At Glass in Miami Beach, each of the tower's 10 units has been purchased by an end user. Residents include a banking executive, a tech mogul, members of a powerful steel family and an Icelandic couple that divides their time between Miami Beach and New York.

Likewise, the majority of our single-family homes at Modern and NeoVita in Doral and at Botaniko in Weston are selling to existing South Florida families in search of new construction, contemporary home designs, more private space and a suburban community offering a strong quality of life.

After years of enduring criticism as a one-dimensional market overrun by absentee buyers, South Florida's diverse housing options are increasingly appealing to end users. That's good news for our real-estate market, our economy and our city's newest crop of residential developments.

Sam Zell: It's really hard not to be a seller in real estate right now

"No one has ever accused me of not being a realist," Sam Zell told CNBC. The chairman of Equity Group Investments and of apartment mega-landlord Equity Residential was talking about the markets for office and apartment buildings in some major cities that have already peaked.

"Overall we've come off this extraordinary period of liquidity and this extraordinary period of low interest rates," he said. "I think we're unlikely to see a repeat of that going forward, and I think we're going to see more supply in what had been pretty tight markets."

And he has been selling. Back in 2007, he once again proved his sense of market timing. As the commercial property bubble was already teetering, he sold Equity Office Properties Trust to Blackstone for $23 billion, not including $16 billion in debt. Then prices crashed, and commercial property defaults hit the banks. As the dust was settling at the end of the Great Recession, he went on a shopping spree.

Now he's selling again, unloading multifamily properties at peak prices on a massive scale just when a multi-year construction boom is flooding the market with new supply. Here are some nuggets:

Last October, Equity Residential sold 72 low- and mid-rise properties with over 23,000 apartments for $5.4 billion to Starwood Capital Group. With "pricing currently available in the commercial real estate market, it is very hard not to be a seller," Zell said at the time.

Equity Residential still held 318 properties with nearly 86,000 apartments. In November, it put its Berkeley, CA, portfolio up for sale: eight buildings with 452 apartments and the entitlement rights to build a 205-unit complex.

In February, it inked a deal to sell its Woodland Park property with over 1,800 rent-stabilized apartments in East Palo Alto, CA, to an affiliate of Sand Hill Property Co. It had bought the property in 2011 at the bottom of the local real estate market. More deals are expected or are already transpiring.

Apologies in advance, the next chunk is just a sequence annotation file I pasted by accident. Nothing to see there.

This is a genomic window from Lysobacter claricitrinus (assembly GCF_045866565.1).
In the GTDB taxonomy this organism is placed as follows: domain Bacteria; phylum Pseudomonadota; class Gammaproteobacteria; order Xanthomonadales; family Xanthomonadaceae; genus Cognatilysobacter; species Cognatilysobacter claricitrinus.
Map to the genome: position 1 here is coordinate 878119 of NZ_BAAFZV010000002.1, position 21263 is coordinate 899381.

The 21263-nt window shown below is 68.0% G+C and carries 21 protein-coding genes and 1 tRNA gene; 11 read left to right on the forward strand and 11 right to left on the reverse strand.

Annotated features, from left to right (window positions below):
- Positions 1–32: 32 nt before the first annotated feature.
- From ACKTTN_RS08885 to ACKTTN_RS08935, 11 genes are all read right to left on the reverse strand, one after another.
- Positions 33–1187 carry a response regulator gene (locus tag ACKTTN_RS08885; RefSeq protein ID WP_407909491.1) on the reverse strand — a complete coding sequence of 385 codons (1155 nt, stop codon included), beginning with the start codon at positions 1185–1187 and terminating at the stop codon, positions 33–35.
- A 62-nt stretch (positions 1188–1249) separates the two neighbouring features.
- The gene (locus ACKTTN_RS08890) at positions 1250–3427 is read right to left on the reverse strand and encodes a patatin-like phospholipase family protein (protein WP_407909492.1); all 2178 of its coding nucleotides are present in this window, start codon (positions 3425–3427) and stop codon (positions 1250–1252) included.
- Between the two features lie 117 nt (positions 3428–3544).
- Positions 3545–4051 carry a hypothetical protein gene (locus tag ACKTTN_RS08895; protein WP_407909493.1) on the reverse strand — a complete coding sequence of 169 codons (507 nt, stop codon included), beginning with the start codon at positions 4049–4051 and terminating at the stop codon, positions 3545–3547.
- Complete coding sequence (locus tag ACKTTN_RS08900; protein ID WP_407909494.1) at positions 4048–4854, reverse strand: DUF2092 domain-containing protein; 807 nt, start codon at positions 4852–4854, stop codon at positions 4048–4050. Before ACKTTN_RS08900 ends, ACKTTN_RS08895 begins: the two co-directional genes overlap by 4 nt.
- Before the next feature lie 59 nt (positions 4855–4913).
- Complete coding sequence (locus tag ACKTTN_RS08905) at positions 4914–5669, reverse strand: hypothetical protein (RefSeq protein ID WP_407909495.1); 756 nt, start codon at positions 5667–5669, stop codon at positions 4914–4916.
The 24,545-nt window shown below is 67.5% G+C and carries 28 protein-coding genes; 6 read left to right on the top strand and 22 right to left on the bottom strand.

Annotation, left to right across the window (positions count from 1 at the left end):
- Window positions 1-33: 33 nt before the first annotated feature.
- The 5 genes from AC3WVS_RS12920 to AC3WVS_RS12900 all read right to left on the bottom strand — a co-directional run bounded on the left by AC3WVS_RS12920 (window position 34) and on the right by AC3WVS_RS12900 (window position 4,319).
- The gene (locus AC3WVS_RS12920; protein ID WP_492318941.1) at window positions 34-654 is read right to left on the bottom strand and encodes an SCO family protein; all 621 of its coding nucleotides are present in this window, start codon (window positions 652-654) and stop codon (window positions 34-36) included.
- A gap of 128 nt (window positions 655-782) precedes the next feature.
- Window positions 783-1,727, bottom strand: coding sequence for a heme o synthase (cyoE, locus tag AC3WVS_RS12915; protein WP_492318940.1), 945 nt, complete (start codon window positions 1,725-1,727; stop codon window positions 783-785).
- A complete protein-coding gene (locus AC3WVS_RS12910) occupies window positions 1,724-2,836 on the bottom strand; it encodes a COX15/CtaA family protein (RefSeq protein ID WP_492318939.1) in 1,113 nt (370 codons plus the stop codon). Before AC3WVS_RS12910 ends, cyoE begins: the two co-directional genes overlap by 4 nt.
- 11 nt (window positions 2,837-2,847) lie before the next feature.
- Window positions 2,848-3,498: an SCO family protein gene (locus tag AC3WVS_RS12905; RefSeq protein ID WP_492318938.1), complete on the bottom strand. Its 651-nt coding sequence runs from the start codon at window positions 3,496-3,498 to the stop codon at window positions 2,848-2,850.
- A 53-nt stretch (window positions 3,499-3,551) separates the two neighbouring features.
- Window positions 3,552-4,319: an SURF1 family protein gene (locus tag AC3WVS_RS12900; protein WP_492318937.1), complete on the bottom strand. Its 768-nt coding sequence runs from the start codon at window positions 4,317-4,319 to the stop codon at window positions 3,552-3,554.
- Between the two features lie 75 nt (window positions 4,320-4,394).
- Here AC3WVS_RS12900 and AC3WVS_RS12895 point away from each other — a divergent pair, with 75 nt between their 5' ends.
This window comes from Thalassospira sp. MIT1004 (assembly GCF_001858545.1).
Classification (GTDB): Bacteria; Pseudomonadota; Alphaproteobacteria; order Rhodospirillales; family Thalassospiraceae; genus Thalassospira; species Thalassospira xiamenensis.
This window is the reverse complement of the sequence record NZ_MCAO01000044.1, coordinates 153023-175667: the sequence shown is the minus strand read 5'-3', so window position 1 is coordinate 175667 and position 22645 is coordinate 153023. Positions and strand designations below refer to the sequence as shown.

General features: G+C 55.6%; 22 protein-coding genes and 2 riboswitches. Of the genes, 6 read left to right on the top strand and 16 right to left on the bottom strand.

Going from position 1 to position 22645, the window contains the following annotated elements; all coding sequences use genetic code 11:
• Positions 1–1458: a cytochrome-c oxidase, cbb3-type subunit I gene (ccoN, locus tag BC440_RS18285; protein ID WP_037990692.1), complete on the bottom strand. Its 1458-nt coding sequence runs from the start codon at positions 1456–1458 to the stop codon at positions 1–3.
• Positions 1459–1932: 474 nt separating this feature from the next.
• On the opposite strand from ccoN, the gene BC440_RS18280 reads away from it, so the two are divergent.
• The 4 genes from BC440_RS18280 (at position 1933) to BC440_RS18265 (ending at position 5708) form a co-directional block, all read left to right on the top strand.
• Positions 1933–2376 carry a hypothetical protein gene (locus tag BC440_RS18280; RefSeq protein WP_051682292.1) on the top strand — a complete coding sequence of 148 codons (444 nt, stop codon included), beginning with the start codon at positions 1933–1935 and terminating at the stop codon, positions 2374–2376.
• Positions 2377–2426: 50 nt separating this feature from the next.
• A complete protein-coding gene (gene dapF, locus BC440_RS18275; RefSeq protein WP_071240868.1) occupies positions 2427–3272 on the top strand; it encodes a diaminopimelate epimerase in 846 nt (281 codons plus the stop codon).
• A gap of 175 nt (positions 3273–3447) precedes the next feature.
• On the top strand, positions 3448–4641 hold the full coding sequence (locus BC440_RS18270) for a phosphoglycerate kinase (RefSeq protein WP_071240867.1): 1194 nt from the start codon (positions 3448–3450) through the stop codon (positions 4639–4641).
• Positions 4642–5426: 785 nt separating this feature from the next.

So when Sam Zell speaks, our ears perk up.

On CNBC, Zell lashed out in his soft-spoken and well-balanced manner against the current zero-interest-rate environment in the US, and the fundamental damage it was doing -- the man who so hugely benefited from it:

"In the most simplistic terminology, I would ask you the question, if something is free, is it valued? Is it appropriately risked?"

"I think when you talk about interest rates being close to zero for a long period of time, I'm very concerned about the fact that we have desensitized our business community to the cost of capital."

"And we know that the cost of capital ain't free," he said. "Every time you defer facing up to the cost of capital, it's going to catch up to you. That I think is the biggest concern."

"We have distorted markets. Maybe we have bubbles." Then, on second thought, he said, "I don't even know what a bubble is, so I wouldn't want to be the definer of it. But I think that we have too much intervention and not enough market movement in interest rates - and in other assets."

"You know what the problem is? The problem is I think the Fed should have raised interest rates two years ago, and therefore today would be able to make a much more rational decision as to what to do. The problem is that they've so deferred reality for so long that I think they have a serious credibility problem if they don't raise rates."

Then he added another twist to this conundrum: "So now we're talking about raising interest rates because of credibility and not because of economics."

And the fear of losing "credibility" - what's left of it after more than a year of flip-flopping on rates - may be why Fed heads are parading up and down in front of the media with suddenly invigorated rate-hike rhetoric. Meanwhile, Zell is selling, at peak prices, unloading assets at the top while he still can.

References to 2009 amp; the Global Financial Crisis keep popping up in reports on manufacturing, not only for the US but globally, because that's how bad it has gotten.